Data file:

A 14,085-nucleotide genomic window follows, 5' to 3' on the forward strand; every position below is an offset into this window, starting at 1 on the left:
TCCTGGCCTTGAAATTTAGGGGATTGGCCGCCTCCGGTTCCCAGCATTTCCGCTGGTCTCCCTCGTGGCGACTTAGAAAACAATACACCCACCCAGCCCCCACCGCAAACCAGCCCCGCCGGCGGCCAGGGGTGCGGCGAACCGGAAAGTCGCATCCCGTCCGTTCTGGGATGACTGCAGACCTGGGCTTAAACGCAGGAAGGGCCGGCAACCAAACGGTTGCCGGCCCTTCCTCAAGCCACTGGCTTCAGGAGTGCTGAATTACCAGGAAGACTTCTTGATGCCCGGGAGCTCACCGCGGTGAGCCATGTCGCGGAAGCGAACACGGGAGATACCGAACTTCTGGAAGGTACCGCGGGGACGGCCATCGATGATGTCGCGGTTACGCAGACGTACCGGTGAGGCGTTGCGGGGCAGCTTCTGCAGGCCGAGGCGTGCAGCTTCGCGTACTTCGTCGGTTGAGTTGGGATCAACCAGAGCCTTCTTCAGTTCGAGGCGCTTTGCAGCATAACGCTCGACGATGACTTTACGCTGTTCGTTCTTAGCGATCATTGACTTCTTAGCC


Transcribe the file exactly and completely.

A 14,085-nucleotide genomic window follows, 5' to 3' on the forward strand; every position below is an offset into this window, starting at 1 on the left:
TCCTGGCCTTGAAATTTAGGGGATTGGCCGCCTCCGGTTCCCAGCATTTCCGCTGGTCTCCCTCGTGGCGACTTAGAAAACAATACACCCACCCAGCCCCCACCGCAAACCAGCCCCGCCGGCGGCCAGGGGTGCGGCGAACCGGAAAGTCGCATCCCGTCCGTTCTGGGATGACTGCAGACCTGGGCTTAAACGCAGGAAGGGCCGGCAACCAAACGGTTGCCGGCCCTTCCTCAAGCCACTGGCTTCAGGAGTGCTGAATTACCAGGAAGACTTCTTGATGCCCGGGAGCTCACCGCGGTGAGCCATGTCGCGGAAGCGAACACGGGAGATACCGAACTTCTGGAAGGTACCGCGGGGACGGCCATCGATGATGTCGCGGTTACGCAGACGTACCGGTGAGGCGTTGCGGGGCAGCTTCTGCAGGCCGAGGCGTGCAGCTTCGCGTACTTCGTCGGTTGAGTTGGGATCAACCAGAGCCTTCTTCAGTTCGAGGCGCTTTGCAGCATAACGCTCGACGATGACTTTACGCTGTTCGTTCTTAGCGATCATTGACTTCTTAGCC